Is Debt Settlement for You?
There are pros and cons of using debt settlement to erase your debt.
The pros are:
- Lenders are often willing to cut your debt in half, or more.
- It is harmful to your credit score, but less harmful than a bankruptcy.
- A bankruptcy stays on your credit history for ten years, a debt settlement stays on your credit history for only seven.
- It’s an option to get a debt consolidation loan if your credit score is too low.
The cons are:
- You have to have enough cash, or access to it, to pay off the lump sum agreed upon.
- A debt settlement generally takes two to three years, which means 24 to 36 months of late fees and penalties and additional damage to your credit score.
- If you have more than one creditor, you will have to negotiate with each one individually —again, more time and more fees, penalties, and credit damage.
- If you seek a debt settlement through a debt settlement company, they will charge you additional fees.
- The lender can refuse. Lenders don’t have to accept settlement offers.
- The IRS may count the amount forgiven as income.
What Is Repossession?
Repossession is when a creditor takes back something you purchased on credit without suing you first. This is usually done when you’ve fallen behind on your scheduled payments, but it can be done for other reasons. For instance, a creditor can repossess a vehicle you’ve financed if you don’t maintain insurance coverage on it.
What Can Be Repossessed?
Technically, any item or piece of property that you haven’t completely paid for can be repossessed, but it’s doubtful that a creditor is going to bother taking back something of little value.
Creditors tend to go after big-ticket items, including:
- Houses (foreclosure)
- Motor vehicles (cars, motorcycles, RVs, trucks, etc.)
- Boats and other watercrafts
- Major appliances (refrigerators, washers, dryers, etc.)
- Power tools (table saws, drill presses, lathes, etc.)
- Electronics (big screen TVs, stereos, home theater systems, etc.)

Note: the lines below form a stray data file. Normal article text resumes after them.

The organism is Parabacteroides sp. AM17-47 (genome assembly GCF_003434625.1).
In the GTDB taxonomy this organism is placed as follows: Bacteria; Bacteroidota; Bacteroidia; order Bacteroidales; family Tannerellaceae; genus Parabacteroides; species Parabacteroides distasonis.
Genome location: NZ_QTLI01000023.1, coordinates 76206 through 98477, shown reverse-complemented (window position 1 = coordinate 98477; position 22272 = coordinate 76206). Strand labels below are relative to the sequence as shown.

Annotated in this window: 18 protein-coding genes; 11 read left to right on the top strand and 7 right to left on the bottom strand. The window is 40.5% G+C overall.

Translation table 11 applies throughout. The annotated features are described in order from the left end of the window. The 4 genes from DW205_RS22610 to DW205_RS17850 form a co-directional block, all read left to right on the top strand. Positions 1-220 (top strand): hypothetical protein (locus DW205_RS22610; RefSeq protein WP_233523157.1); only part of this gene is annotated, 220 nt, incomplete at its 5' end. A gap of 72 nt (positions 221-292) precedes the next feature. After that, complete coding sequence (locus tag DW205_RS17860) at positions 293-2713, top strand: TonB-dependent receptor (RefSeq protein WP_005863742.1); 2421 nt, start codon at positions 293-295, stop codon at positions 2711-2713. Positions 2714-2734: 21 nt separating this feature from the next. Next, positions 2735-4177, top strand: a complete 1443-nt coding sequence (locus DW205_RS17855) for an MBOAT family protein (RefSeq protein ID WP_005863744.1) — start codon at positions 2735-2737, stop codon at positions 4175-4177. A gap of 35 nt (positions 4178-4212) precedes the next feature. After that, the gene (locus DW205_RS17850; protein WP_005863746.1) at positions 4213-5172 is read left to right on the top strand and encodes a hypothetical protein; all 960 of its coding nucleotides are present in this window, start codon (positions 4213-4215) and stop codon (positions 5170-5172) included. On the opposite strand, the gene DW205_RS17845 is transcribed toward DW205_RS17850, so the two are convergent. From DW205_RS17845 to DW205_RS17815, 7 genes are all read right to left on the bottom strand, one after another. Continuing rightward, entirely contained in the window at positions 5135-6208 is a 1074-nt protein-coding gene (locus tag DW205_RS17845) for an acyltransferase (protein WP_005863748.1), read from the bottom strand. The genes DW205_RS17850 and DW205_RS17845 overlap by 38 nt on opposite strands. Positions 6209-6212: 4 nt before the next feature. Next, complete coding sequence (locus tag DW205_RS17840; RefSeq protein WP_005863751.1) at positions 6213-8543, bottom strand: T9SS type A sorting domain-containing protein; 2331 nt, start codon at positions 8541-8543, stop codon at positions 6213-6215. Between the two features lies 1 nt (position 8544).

- Rent-to-own items (furniture, appliances, etc.)
- Any property put up as collateral
What Can I Do to Avoid Repossession?
There are several things you can do to avoid repossession of your property, including the following:
- Make up the payment or payments that you missed: Creditors would generally rather get the money they’re owed than go through the hassle of repossessing something. Maybe you can get money from a family member or other source. When you do make the payment, make sure to include any applicable fines and late fees. This will ensure that you don’t default. It would also be a good idea to call the creditor and inform them that your payment is on the way.
- Refinance the property: Work with your creditor and see if you can work out an interest rate and payment schedule that will better suit your repayment abilities.
- Declare bankruptcy: When you file for bankruptcy, an automatic stay is issued. This means that all collection activities aimed at you will immediately stop. You’ll get no more phone calls and letters from collection agencies, and any repossession efforts will cease. Under Chapter 7 bankruptcy, you are allowed to keep tools for your occupation and a car for transportation. If the loan you’ve defaulted on is for a personal watercraft, a luxury car, or anything that isn’t a reasonable necessity, it will not be protected from repossession.
How can Repossession Lawyers help?
A financial crisis can occur at any time in a person’s life. It can come suddenly and have a devastating impact on a person and their entire family. You could get laid off from your job or suffer an injury or illness that kept you from working for an extended period of time.
Unfortunately, your creditors don’t take this into account when they come looking for their money. If you’ve fallen on hard times and missed some payments, you could be facing repossession. Before that happens, you’ll want to talk to an experienced debt settlement attorney.